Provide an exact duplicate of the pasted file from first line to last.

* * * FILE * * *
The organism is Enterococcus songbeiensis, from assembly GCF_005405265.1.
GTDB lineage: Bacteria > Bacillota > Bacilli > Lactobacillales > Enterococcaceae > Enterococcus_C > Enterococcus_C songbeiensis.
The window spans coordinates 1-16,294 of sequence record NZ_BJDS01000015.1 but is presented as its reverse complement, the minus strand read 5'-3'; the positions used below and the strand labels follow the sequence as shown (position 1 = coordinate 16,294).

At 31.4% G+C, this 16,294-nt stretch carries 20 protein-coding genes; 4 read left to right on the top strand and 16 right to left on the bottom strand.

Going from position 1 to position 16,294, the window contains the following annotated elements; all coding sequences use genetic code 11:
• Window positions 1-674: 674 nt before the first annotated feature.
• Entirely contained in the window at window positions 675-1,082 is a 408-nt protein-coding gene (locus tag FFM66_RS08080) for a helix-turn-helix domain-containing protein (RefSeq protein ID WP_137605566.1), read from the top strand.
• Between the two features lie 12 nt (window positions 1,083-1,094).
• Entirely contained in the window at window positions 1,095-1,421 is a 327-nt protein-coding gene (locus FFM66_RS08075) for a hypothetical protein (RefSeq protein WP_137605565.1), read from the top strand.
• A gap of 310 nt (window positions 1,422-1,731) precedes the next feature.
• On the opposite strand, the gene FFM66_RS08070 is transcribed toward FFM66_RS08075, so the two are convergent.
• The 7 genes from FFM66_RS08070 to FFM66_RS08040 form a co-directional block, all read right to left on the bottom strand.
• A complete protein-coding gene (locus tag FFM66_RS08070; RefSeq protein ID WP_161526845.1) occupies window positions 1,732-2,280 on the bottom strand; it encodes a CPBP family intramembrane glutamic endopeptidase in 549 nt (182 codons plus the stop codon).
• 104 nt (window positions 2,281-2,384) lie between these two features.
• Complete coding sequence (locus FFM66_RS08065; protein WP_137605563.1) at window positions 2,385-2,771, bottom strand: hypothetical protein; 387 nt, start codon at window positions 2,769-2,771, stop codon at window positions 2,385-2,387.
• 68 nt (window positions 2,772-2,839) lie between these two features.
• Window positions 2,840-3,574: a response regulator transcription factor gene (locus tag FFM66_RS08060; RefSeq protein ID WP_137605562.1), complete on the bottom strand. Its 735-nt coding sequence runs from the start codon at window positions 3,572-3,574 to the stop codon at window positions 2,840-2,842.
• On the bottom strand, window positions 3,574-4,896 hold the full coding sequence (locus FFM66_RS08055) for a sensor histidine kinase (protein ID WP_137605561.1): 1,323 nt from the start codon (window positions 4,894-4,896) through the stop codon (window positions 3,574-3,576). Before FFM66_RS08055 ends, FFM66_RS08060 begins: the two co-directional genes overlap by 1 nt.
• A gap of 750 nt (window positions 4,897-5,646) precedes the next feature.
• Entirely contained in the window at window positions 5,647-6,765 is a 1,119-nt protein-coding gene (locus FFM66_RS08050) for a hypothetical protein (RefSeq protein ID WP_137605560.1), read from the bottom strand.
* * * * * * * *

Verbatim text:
The organism is Enterococcus songbeiensis, from assembly GCF_005405265.1.
GTDB lineage: Bacteria > Bacillota > Bacilli > Lactobacillales > Enterococcaceae > Enterococcus_C > Enterococcus_C songbeiensis.
The window spans coordinates 1-16,294 of sequence record NZ_BJDS01000015.1 but is presented as its reverse complement, the minus strand read 5'-3'; the positions used below and the strand labels follow the sequence as shown (position 1 = coordinate 16,294).

At 31.4% G+C, this 16,294-nt stretch carries 20 protein-coding genes; 4 read left to right on the top strand and 16 right to left on the bottom strand.

Going from position 1 to position 16,294, the window contains the following annotated elements; all coding sequences use genetic code 11:
• Window positions 1-674: 674 nt before the first annotated feature.
• Entirely contained in the window at window positions 675-1,082 is a 408-nt protein-coding gene (locus tag FFM66_RS08080) for a helix-turn-helix domain-containing protein (RefSeq protein ID WP_137605566.1), read from the top strand.
• Between the two features lie 12 nt (window positions 1,083-1,094).
• Entirely contained in the window at window positions 1,095-1,421 is a 327-nt protein-coding gene (locus FFM66_RS08075) for a hypothetical protein (RefSeq protein WP_137605565.1), read from the top strand.
• A gap of 310 nt (window positions 1,422-1,731) precedes the next feature.
• On the opposite strand, the gene FFM66_RS08070 is transcribed toward FFM66_RS08075, so the two are convergent.
• The 7 genes from FFM66_RS08070 to FFM66_RS08040 form a co-directional block, all read right to left on the bottom strand.
• A complete protein-coding gene (locus tag FFM66_RS08070; RefSeq protein ID WP_161526845.1) occupies window positions 1,732-2,280 on the bottom strand; it encodes a CPBP family intramembrane glutamic endopeptidase in 549 nt (182 codons plus the stop codon).
• 104 nt (window positions 2,281-2,384) lie between these two features.
• Complete coding sequence (locus FFM66_RS08065; protein WP_137605563.1) at window positions 2,385-2,771, bottom strand: hypothetical protein; 387 nt, start codon at window positions 2,769-2,771, stop codon at window positions 2,385-2,387.
• 68 nt (window positions 2,772-2,839) lie between these two features.
• Window positions 2,840-3,574: a response regulator transcription factor gene (locus tag FFM66_RS08060; RefSeq protein ID WP_137605562.1), complete on the bottom strand. Its 735-nt coding sequence runs from the start codon at window positions 3,572-3,574 to the stop codon at window positions 2,840-2,842.
• On the bottom strand, window positions 3,574-4,896 hold the full coding sequence (locus FFM66_RS08055) for a sensor histidine kinase (protein ID WP_137605561.1): 1,323 nt from the start codon (window positions 4,894-4,896) through the stop codon (window positions 3,574-3,576). Before FFM66_RS08055 ends, FFM66_RS08060 begins: the two co-directional genes overlap by 1 nt.
• A gap of 750 nt (window positions 4,897-5,646) precedes the next feature.
• Entirely contained in the window at window positions 5,647-6,765 is a 1,119-nt protein-coding gene (locus FFM66_RS08050) for a hypothetical protein (RefSeq protein ID WP_137605560.1), read from the bottom strand.